Ikaria Honey - Heather (Anama) (16oz)
Please Note: This year's Anama has a different texture than what you may be used to. While it is always solid to varying degrees, this year it is more crystallized. But the aroma and flavor are classic Anama.
All beekeepers on the island have reported the same result and the consensus is that it was a function of warmer than usual winter temperatures which caused a delayed harvest and the accordingly the honey spent more time in the hive.
We aren't complaining, we graciously take what the bees give us and this year they have given us something thats looks a bit different but is every bit as delicious and perhaps a touch less bitter than normal. Enjoy!
Anama ("heather") honey (also known in Greece as "reiki") comes from bees that forage on the native heather that grows at high elevations on Ikaria.
Our Anama honey is pure, raw and never heated. It is very thick (in most years almost solid), rich, strongly flavored and mildly sweet and high in trace minerals. It has the aroma of a beehive and an earthy flavor profile with notes of beeswax, sassafras, burnt sugar, toffee, bourbon and toasty oak with a slight medicinal/bitter finish. It is a very unique honey and only for those who like big, bold flavors. If you prefer milder flavors, the thyme, fir and pine honey's would be a better choice.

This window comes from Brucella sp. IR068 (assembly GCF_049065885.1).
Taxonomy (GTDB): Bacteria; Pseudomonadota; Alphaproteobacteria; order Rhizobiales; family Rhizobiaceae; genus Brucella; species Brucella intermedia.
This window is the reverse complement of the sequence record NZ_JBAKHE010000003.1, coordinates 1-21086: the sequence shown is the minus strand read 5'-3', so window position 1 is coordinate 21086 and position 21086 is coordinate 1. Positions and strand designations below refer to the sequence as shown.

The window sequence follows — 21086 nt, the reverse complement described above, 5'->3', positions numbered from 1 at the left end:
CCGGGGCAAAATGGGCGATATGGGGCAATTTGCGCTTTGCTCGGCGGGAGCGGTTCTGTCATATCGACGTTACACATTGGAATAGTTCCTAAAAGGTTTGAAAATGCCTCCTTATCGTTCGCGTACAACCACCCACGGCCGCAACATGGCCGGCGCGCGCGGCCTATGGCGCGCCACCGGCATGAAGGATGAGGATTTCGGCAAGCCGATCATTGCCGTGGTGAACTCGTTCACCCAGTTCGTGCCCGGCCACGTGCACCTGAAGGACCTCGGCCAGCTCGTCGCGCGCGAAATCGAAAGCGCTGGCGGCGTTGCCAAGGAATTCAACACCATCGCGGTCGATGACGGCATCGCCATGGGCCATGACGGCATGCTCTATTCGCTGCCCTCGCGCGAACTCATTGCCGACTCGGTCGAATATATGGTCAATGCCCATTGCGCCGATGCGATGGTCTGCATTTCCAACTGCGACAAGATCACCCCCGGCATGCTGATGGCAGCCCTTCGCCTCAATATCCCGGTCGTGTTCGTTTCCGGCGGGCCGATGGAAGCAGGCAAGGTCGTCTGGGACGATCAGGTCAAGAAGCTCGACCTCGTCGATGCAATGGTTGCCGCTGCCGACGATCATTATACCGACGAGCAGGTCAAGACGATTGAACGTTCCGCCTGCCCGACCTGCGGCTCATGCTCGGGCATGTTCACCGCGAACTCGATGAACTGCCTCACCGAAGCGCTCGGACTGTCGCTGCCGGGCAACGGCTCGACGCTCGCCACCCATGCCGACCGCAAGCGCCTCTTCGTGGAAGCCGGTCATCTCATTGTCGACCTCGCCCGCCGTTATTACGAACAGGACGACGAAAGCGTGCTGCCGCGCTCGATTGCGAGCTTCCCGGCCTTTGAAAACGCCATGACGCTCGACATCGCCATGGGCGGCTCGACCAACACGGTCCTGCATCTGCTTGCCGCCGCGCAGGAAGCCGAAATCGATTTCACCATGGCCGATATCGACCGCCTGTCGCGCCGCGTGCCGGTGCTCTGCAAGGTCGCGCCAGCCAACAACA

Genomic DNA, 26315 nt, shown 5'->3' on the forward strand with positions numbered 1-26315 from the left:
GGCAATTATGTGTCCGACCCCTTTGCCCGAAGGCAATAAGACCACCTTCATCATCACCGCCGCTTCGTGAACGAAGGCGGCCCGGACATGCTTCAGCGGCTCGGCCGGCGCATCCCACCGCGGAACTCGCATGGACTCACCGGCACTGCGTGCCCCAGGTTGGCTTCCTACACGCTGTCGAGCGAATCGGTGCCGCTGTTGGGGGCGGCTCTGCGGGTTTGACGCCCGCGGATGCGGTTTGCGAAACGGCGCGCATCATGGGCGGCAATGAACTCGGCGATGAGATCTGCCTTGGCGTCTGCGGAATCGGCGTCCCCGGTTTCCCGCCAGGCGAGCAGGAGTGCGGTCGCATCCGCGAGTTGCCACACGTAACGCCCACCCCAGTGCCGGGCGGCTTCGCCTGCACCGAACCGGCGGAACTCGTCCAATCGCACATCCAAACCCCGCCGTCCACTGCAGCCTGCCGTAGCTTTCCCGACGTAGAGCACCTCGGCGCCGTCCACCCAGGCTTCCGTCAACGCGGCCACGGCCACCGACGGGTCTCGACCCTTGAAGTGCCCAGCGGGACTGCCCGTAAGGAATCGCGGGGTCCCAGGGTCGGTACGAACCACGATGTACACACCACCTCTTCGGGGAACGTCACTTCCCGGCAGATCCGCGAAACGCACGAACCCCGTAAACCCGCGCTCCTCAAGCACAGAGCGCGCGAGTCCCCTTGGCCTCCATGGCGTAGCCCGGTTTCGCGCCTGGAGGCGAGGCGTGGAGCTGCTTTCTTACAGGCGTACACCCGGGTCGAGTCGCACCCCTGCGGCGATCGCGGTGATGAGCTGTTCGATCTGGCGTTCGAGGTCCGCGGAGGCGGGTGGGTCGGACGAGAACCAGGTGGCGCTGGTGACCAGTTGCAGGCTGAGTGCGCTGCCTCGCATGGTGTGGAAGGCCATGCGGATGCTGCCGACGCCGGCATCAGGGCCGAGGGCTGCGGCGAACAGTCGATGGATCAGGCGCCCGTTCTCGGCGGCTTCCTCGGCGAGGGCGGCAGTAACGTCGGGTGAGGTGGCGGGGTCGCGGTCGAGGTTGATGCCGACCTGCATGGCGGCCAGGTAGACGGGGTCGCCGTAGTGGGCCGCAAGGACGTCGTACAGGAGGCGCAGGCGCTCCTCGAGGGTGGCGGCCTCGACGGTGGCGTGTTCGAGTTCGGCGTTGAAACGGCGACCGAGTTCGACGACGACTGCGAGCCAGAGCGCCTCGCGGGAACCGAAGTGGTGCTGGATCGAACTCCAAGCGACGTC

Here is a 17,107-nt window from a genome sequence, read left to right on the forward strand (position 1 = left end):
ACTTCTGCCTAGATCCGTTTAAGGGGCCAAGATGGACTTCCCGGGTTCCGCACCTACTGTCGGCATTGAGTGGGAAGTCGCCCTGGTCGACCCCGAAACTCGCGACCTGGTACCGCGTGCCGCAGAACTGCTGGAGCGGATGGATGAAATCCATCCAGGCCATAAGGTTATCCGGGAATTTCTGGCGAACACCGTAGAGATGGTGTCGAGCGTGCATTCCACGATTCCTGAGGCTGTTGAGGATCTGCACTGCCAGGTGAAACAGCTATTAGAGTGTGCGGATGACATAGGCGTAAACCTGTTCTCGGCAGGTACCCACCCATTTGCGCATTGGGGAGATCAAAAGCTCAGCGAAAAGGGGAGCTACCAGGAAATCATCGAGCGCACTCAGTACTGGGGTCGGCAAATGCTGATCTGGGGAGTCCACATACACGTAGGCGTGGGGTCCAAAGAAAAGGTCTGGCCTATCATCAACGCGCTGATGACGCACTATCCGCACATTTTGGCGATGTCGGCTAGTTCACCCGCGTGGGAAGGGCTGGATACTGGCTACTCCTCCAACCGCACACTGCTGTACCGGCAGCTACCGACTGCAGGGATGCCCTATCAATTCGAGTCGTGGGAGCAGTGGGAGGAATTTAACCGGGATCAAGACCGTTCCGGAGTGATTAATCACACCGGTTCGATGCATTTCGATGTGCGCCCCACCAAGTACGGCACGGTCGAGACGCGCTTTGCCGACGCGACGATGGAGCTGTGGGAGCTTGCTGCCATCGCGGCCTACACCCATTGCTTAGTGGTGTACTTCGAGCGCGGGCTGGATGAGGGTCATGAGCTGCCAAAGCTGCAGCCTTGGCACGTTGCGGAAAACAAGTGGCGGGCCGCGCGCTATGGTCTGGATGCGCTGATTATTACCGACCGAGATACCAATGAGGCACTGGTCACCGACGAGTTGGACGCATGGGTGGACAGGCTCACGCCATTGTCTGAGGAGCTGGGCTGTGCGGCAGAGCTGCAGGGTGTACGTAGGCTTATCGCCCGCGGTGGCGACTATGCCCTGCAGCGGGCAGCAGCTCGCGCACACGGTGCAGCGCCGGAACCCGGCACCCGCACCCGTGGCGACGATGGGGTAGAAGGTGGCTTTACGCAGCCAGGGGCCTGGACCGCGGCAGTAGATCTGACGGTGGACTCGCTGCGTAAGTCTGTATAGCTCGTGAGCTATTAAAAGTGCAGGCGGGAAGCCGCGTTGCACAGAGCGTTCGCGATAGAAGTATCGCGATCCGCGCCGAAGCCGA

Anama is not good for cooking. Its flavors are too pronounced and it would dominate the dish. And as is the case with all of our raw honeys, the heat would destroy its healthy biological properties. Rather, like the other Ikarian honeys, it is best consumed plain (delicious!) or with foods like yogurt, bread or cheese where the unique flavors of the honey are highlighted. It is particularly good with cheese!
Anama is very special and is only available in meaningful quantities in years when there is a confluence of favorable weather conditions: adequate rainfall patterns for the Fall heather to bloom, but not too much rain following the bloom, mild late-Fall/early-winter temperatures allowing the bees to be active, and then colder temperatures during and after the harvest.